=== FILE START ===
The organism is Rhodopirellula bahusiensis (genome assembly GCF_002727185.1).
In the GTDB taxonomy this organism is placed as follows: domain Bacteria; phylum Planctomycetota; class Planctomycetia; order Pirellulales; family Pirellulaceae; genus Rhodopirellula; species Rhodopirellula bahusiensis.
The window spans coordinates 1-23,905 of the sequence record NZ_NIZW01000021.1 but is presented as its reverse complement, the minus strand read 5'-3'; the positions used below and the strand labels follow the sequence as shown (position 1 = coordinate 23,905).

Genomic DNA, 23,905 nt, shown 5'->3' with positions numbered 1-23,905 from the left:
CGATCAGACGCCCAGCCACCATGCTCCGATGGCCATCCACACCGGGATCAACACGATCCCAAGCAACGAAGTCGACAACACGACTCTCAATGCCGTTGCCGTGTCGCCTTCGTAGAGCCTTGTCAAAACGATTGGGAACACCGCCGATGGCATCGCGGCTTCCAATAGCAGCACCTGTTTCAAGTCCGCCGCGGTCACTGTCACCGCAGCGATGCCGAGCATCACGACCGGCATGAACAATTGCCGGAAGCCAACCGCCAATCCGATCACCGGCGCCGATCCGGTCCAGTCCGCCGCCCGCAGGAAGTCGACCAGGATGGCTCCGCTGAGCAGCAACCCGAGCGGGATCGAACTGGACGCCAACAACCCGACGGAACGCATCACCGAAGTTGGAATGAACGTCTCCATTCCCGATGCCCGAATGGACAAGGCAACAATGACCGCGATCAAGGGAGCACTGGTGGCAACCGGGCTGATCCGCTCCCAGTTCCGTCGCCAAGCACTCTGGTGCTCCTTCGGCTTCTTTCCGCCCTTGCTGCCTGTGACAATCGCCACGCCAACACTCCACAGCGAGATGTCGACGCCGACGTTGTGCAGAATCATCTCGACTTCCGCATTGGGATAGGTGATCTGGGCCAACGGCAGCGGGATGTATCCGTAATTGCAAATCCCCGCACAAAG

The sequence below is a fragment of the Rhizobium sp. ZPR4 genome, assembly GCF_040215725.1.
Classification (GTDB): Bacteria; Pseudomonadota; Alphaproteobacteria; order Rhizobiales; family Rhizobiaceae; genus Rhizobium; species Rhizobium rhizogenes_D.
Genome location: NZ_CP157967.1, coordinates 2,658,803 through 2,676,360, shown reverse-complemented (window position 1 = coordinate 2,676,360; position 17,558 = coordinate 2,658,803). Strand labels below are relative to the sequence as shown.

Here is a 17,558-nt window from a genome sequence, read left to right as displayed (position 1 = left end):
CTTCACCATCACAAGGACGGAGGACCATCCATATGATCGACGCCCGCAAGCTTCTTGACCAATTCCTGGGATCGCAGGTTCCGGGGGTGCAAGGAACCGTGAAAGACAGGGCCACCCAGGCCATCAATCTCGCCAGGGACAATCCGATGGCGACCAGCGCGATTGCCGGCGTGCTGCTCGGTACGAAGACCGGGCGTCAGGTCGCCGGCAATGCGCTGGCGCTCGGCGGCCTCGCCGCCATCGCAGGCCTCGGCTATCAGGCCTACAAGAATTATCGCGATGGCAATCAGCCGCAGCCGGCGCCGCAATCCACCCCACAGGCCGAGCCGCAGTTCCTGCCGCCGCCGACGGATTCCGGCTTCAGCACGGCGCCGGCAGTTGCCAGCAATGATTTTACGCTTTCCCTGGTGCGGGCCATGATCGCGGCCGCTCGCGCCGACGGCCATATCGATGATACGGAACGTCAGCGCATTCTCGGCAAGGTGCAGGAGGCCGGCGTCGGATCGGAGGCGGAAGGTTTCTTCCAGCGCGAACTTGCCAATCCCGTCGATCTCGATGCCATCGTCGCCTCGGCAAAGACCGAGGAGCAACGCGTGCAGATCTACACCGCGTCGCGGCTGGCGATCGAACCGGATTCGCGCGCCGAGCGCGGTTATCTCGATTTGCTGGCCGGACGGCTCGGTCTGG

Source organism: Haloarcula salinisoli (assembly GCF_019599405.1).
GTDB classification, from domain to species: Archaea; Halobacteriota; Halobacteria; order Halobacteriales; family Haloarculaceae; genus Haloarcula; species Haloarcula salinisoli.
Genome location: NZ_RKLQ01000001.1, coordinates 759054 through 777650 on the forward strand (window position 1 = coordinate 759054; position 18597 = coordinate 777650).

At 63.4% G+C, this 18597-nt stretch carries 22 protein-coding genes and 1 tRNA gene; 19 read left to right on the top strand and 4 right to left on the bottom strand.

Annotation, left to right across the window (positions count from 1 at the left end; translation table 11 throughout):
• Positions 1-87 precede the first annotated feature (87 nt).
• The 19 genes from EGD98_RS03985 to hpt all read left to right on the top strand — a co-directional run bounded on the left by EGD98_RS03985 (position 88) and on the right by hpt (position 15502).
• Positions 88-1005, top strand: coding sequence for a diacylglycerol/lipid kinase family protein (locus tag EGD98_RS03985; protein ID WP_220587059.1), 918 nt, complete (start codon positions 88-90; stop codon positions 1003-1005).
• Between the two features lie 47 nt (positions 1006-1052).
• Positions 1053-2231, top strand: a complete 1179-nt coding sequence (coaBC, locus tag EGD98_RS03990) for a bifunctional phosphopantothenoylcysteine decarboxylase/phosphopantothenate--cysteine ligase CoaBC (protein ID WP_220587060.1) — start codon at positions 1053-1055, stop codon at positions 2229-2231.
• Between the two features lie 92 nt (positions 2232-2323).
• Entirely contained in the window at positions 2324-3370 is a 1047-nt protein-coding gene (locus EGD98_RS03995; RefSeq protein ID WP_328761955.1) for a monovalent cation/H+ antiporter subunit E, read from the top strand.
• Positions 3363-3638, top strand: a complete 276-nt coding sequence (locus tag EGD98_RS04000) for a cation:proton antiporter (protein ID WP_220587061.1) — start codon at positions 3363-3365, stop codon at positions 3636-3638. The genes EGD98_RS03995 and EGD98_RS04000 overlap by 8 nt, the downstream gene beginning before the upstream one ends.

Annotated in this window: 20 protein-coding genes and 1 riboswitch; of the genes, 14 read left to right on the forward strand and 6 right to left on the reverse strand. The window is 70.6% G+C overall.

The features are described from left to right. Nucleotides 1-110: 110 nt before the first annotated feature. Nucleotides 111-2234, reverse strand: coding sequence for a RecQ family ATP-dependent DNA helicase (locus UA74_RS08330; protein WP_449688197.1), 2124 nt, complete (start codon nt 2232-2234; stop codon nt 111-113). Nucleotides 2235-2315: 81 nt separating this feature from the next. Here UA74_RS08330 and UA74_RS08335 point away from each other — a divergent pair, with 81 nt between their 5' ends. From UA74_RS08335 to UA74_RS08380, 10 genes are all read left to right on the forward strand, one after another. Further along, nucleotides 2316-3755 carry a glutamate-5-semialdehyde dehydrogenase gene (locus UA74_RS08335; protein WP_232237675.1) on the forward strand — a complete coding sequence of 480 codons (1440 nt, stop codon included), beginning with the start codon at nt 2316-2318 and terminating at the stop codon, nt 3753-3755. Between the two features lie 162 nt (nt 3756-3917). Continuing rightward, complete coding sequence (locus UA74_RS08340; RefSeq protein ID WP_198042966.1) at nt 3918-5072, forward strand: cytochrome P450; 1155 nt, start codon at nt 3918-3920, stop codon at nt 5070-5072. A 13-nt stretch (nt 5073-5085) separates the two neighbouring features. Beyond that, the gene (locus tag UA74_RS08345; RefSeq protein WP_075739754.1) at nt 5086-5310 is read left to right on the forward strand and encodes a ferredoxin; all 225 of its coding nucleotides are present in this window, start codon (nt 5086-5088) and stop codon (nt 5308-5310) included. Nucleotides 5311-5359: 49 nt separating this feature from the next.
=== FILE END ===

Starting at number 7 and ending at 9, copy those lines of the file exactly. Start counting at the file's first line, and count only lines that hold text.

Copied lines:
Classification (GTDB): Bacteria; Pseudomonadota; Alphaproteobacteria; order Rhizobiales; family Rhizobiaceae; genus Rhizobium; species Rhizobium rhizogenes_D.
Genome location: NZ_CP157967.1, coordinates 2,658,803 through 2,676,360, shown reverse-complemented (window position 1 = coordinate 2,676,360; position 17,558 = coordinate 2,658,803). Strand labels below are relative to the sequence as shown.

Here is a 17,558-nt window from a genome sequence, read left to right as displayed (position 1 = left end):